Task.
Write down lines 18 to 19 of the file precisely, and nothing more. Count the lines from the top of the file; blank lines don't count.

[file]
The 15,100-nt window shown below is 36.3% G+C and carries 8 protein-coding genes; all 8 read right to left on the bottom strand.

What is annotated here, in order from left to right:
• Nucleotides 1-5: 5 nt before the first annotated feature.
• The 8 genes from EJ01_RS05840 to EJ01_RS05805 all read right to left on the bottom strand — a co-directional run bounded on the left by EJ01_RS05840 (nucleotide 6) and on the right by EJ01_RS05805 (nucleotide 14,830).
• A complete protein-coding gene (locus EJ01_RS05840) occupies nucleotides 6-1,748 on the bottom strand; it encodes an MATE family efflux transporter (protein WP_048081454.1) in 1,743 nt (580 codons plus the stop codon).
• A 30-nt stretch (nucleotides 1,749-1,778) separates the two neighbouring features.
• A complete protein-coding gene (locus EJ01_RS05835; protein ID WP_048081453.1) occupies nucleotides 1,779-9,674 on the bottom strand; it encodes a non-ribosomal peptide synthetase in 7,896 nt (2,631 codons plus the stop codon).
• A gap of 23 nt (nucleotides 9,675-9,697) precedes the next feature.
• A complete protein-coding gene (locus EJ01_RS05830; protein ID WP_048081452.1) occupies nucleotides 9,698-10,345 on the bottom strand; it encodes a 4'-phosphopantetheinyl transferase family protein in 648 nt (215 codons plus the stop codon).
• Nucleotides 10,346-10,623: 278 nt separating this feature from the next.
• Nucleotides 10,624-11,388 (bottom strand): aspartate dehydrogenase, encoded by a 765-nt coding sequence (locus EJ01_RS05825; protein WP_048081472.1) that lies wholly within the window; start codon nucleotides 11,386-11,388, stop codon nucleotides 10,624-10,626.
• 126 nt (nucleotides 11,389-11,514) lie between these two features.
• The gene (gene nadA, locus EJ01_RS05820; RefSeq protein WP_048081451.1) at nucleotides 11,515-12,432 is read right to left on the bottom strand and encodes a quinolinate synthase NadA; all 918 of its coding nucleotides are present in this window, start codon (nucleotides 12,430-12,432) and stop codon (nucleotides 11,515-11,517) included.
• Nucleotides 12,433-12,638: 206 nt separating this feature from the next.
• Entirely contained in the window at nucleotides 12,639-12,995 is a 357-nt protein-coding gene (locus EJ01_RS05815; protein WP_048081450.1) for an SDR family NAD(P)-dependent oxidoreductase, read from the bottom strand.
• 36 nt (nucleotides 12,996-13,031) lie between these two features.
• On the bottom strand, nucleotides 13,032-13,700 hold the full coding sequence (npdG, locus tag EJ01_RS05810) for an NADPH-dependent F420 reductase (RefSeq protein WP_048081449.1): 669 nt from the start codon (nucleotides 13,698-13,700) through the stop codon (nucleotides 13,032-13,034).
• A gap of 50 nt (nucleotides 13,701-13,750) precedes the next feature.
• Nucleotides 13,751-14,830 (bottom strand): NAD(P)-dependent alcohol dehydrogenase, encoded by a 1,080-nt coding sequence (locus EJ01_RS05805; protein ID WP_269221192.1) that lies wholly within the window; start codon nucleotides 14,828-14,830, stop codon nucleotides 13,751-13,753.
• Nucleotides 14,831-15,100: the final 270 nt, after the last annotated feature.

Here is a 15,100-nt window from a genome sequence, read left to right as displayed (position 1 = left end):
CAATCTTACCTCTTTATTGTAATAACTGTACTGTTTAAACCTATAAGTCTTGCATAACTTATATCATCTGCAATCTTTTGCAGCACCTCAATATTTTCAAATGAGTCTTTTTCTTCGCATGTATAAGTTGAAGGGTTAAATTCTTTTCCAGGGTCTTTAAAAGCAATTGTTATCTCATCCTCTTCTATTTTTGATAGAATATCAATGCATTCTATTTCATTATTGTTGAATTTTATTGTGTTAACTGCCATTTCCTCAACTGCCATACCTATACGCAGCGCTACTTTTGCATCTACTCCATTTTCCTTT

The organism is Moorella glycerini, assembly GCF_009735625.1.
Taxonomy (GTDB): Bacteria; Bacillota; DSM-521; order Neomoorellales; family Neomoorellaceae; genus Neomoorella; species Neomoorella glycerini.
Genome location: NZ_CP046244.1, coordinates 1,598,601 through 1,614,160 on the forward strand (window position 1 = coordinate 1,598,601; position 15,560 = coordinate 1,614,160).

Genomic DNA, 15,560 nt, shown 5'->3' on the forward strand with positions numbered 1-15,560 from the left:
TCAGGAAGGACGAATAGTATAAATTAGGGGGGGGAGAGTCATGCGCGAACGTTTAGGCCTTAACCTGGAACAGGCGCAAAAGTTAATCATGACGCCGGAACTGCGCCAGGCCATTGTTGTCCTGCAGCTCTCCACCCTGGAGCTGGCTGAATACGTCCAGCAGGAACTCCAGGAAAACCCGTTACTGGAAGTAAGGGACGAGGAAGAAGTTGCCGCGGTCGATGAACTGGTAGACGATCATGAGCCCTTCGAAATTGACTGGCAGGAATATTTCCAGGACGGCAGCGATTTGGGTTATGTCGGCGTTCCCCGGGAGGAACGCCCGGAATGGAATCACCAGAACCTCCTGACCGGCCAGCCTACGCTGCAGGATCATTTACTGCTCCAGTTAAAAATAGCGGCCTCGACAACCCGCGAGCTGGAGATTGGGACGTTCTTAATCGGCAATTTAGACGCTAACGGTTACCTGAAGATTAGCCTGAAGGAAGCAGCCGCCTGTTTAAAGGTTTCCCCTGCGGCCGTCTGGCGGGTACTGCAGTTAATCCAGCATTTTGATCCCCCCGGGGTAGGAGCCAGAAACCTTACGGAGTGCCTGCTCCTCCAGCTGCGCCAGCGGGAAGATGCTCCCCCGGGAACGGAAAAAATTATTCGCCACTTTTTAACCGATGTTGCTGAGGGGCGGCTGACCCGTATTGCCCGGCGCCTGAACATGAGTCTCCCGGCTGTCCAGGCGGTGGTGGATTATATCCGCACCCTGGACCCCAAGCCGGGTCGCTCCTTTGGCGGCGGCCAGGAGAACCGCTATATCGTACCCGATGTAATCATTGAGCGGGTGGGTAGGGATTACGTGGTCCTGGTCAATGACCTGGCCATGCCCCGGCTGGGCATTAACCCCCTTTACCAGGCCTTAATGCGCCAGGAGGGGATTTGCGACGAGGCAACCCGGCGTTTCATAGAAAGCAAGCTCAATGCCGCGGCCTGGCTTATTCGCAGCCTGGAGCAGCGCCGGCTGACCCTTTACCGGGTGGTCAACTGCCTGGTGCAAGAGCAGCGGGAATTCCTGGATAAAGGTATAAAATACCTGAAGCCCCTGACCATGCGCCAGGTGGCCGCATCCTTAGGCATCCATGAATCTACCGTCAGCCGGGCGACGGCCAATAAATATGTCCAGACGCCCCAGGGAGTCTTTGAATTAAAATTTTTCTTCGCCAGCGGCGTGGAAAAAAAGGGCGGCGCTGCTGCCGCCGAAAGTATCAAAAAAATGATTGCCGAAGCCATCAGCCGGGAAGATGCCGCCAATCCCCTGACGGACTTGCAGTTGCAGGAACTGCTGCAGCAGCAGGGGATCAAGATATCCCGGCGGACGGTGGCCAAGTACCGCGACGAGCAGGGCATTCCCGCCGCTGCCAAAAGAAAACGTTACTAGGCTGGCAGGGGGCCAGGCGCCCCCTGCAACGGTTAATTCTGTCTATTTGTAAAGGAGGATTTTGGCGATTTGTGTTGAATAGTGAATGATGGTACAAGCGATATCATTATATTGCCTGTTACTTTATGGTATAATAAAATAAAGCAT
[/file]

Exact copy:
• A gap of 50 nt (nucleotides 13,701-13,750) precedes the next feature.
• Nucleotides 13,751-14,830 (bottom strand): NAD(P)-dependent alcohol dehydrogenase, encoded by a 1,080-nt coding sequence (locus EJ01_RS05805; protein ID WP_269221192.1) that lies wholly within the window; start codon nucleotides 14,828-14,830, stop codon nucleotides 13,751-13,753.